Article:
In 1822 there was a proposal to move Stirling Harbour to the back of the Abbey and to construct a bridge, as part of a scheme to improve the navigation of the River Forth (8). Later in the century the idea of replacing the ferry with a bridge was mooted several times. Funding the project was always going to be a problem, but by 1897 the potential benefits to commerce and tourism were recognised and a resolution in favour of a bridge was proposed at a public meeting chaired by Provost Kinross (9).
The difficulties of operating the ferry in increasingly shallow water, caused by the deepening the river’s fords by the Forth Navigation Commissioners, further strengthened the case for a bridge but in the end the matter was dropped. Interest revived in 1917 when Stirling Town Council was considering applying for a boundary extension to take in Cambuskenneth with a view to provision of housing for the working classes there. Councillor Derrick envisaged electric trams crossing the bridge. Cowane’s committee was asked to consider the matter but decided that although it was basically a good idea it should be shelved till after the war.
By 1925 discussions were again under way but again there were difficulties. The estimated cost of a light traffic bridge had risen to £9,000 and the Ministry of Transport was advising a higher loading capacity than the one proposed. New designs were obtained but doubts were expressed whether an even larger structure would be needed to cope with the rapidly increasing volume of traffic. The estimated cost was now thought to be prohibitive. Nevertheless, when the launch of the new ferry boat in 1928 was being celebrated in the Abbey Inn hopes were expressed by various speakers that when they met again it would be at the opening of the “bridge across the ferry”. Negotiations between the town and county councils were fraught with difficulties, however, with Councillor Dick censuring “dilly-dallying methods” while Dean McAllister made it clear that he disapproved of the project.
Probably provoked by all this, Cowane’s Hospital resolved in 1930 to give due notice that the ferry service would be discontinued, since it was not obliged to provide one, and derived no benefit from it. Later Alexander Dewar submitted a petition from a large number of Cambuskenneth inhabitants to both councils. His accompanying letter suggested that the ferry was dangerous as well as inconvenient and that if a vehicle bridge was too expensive a foot bridge would be an acceptable alternative. By this time the County Council was considering an alternative, much more expensive, scheme for a bridge crossing the river at Forthbank connecting with the Alloa Road by another bridge across the railway near Craigmill. Consideration of this scheme was deferred because of the proposal to build a bridge at Kincardine. The Ministry of Transport and the Unemployment Grants Commission were asked what grants would be available for respectively a two-way traffic bridge, a one-way bridge or a footbridge, at the ferry. The following March the decision to build a foot bridge was announced. The Patrons agreed to donate the necessary ground both sides of the river and to tell the boatman that his tenancy would end when the bridge was opened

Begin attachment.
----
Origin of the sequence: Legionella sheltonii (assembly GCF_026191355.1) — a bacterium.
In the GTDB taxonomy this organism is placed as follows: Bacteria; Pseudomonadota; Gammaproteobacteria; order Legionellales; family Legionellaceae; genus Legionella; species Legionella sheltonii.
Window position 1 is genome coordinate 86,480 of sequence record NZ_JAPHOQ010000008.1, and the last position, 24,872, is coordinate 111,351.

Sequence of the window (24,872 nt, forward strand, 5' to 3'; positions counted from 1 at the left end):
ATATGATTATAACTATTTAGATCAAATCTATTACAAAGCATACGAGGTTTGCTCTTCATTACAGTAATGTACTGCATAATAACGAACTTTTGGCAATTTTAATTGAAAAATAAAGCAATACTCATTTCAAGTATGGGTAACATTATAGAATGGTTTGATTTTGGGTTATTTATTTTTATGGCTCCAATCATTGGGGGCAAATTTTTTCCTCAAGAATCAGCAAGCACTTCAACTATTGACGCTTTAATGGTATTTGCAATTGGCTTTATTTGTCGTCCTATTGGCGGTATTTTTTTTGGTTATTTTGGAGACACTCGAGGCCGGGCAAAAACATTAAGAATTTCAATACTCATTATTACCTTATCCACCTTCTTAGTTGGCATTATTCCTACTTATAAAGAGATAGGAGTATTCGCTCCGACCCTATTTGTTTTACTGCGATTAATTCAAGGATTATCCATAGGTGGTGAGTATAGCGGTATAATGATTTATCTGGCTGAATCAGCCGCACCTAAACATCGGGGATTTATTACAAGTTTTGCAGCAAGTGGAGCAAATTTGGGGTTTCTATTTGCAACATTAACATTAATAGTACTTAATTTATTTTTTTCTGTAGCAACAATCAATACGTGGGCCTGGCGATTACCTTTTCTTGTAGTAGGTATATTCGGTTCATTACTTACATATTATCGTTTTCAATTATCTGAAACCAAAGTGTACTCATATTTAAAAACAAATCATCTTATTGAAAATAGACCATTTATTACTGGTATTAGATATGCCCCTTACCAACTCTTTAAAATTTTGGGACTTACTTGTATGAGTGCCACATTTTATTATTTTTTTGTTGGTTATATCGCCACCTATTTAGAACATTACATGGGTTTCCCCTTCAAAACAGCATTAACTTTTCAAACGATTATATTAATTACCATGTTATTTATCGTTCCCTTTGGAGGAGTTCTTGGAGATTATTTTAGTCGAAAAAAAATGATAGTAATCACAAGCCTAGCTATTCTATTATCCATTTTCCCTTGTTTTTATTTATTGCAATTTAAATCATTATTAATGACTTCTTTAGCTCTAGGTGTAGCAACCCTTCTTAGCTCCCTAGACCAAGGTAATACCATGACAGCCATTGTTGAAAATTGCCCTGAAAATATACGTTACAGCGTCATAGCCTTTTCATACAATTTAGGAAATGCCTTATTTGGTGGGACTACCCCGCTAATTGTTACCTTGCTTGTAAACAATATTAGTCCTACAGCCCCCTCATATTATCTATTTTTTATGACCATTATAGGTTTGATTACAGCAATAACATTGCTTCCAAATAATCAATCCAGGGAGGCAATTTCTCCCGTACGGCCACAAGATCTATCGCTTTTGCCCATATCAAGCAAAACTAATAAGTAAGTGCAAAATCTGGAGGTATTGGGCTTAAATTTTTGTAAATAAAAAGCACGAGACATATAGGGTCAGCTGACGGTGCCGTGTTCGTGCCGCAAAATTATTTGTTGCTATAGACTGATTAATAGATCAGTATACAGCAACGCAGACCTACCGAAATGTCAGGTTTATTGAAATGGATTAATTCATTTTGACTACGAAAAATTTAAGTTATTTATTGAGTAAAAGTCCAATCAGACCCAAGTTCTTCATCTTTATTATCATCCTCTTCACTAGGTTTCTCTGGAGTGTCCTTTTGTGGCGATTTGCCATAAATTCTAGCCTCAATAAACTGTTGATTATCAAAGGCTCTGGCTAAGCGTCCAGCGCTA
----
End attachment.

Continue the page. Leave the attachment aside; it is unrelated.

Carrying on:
Stirling Council Archives for use of their facilities and records.
Campbell Chesterman for photographs.
Edna Robertson for help in writing the article
(1) The Cartulary of Cambuskenneth, 1872, Edinburgh, page cxv111.
(2) Stirling Council Archives, Stirling town council minutes, SB1/1 30 November 1933.
(3) William Nimmo, The History of Stirlingshire, 1880, Thomas D. Morison, Glasgow, page 122.
(4) Stirling Council Archives, Cowane’s Hospital minutes, SB5/1 1709 – 1735..
Most of the unattributed material came from this source.
(5) Stirling Council Archives, Court Book of Cambuskenneth, 1709-1773, B66/24/1.
(6) Stirling Council Archives, Petition by William Garrow, 1753, B66/25/472.
Thanks are due to John Harrison for this reference.
(7) Stirling Sentinel, 26 June 1951, page 4.
(8) Observations on Improving the Navigation of the River Forth near Stirling, 1822, Stirling
(9) The Stirling Journal & Advertiser
Most of the material relating to the footbridge came from this source.